me afto to post kanw mia dokimi tou an doulevei kanonika to kainourio mou blogaki..
Apo dipla einai oi gnwstoi kai agapimenoi mas Active Member, i toulaxiston opws toys gnwrisame kai tous goustarame. To ti paizei twra den eimai o katalilos egw na to pw kai sigoura den tha to analisoume se ena dokimastiko keimeno pou dimiourgite mono kai mono gia na testarw tis dinatotites aftou tou blog..
Twra gia na doume omws, pws tha gemisw ligo parapanw afto to keimeno. A nai, tha valw oti pio akyro vrw sto net...
The game is played on a board that portrays the production and distribution of beer (figures 1-2). Each team consists of four sectors: Retailer, Wholesaler, Distributor, and Factory (R, W, D, F) arranged in a linear distribution chain. One or two people manage each sector. Pennies stand for cases of beer. A deck of cards represents customer demand. Each simulated week, customers purchase from the retailer, who ships the beer requested out of inventory. The retailer in turn orders from the wholesaler, who ships the beer requested out of their own inventory. Likewise the wholesaler orders and receives beer from the distributor, who in turn orders and receives beer from the factory, where the beer is brewed. At each stage there are shipping delays and order processing delays. The players' objective is to minimize total team costs. Inventory holding costs are $.50/case/week. Backlog costs are $1.00/case/week, to capture both the lost revenue and the ill will a stockout causes among customers. Costs are assessed at each link of the distribution chain.
The game can be played with anywhere from four to hundreds of people. Each person is asked to bet $1, with the pot going to the team with the lowest total costs, winner take all. The game is initialized in equilibrium. Each inventory contains 12 cases and initial throughput is four cases per week. In the first few weeks of the game the players learn the mechanics of filling orders, recording inventory, etc. During this time customer demand remains constant at four cases per week, and each player is directed to order four cases, maintaining the equilibrium. Beginning with week four the players are allowed to order any quantity they wish, and are told that customer demand may vary; one of their jobs is to forecast demand. Players are told the game will run for 50 simulated weeks, but play is actually halted after 36 weeks to avoid horizon effects.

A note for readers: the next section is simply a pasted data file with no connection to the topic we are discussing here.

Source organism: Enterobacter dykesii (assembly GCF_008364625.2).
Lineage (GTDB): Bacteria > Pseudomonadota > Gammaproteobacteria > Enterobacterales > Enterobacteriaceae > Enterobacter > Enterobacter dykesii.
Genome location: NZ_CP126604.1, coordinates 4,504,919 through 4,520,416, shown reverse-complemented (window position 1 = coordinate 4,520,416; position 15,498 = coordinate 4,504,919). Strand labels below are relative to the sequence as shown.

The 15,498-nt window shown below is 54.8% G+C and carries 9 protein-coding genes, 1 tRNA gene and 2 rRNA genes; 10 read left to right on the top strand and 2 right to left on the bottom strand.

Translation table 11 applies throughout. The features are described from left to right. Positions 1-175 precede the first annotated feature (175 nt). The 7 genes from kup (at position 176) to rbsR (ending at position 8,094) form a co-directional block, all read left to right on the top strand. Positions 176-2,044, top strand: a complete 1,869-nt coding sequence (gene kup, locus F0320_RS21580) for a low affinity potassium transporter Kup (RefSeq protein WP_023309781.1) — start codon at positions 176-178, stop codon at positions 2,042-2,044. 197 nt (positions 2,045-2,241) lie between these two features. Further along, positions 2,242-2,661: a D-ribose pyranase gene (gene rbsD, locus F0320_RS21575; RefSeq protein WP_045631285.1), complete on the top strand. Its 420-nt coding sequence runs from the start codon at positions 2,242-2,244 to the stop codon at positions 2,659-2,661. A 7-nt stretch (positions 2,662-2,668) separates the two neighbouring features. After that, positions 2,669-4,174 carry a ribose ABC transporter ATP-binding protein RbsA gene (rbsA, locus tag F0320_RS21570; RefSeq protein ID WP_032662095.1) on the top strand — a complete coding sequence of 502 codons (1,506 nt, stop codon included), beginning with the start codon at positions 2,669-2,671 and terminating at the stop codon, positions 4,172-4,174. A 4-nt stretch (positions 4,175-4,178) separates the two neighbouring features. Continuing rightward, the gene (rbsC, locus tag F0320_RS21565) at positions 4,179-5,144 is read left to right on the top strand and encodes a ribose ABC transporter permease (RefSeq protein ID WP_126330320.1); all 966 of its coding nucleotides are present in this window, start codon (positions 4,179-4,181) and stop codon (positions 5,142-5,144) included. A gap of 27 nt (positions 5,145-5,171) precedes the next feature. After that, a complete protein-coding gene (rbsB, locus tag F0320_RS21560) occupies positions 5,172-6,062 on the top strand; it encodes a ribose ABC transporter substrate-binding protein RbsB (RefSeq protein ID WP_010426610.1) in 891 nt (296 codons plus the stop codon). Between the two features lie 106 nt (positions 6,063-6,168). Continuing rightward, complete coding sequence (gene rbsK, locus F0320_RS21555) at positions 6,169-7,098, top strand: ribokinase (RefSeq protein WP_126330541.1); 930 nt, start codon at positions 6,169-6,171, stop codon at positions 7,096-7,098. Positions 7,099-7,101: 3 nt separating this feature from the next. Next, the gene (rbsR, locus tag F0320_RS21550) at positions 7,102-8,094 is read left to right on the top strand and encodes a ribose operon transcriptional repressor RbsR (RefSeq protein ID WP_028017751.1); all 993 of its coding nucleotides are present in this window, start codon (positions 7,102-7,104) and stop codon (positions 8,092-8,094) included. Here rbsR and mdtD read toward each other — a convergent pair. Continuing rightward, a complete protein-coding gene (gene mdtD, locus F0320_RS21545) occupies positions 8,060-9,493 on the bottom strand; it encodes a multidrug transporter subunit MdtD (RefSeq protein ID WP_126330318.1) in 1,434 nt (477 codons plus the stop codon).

Each player has good local information but severely limited global information. Players keep records of their inventory, backlog and orders placed with their supplier each week. However, people are directed not to communicate with one another; information is passed through orders and shipments. Customer demand is not known to any of the players in advance. Only the retailers discover customer demand as the game proceeds. The others learn only what their own customer orders.
These information limitations imply that the players are unable to coordinate their decisions or jointly plan strategy, even though the objective of each team is to minimize total costs. As in many real life settings, the global optimization problem must be factored into subproblems distributed throughout the organization.
The game is deceptively simple compared to real life. All you have to do is meet customer demand and order enough from your own supplier to keep your inventory low while avoiding costly backlogs. There are no machine breakdowns or other random events, no labor problems, no capacity limits or financial constraints. Yet the results are shocking.
The Beer Game - Prof John Sterman, Sloan School of Managment, Massachusetts Institute of Technology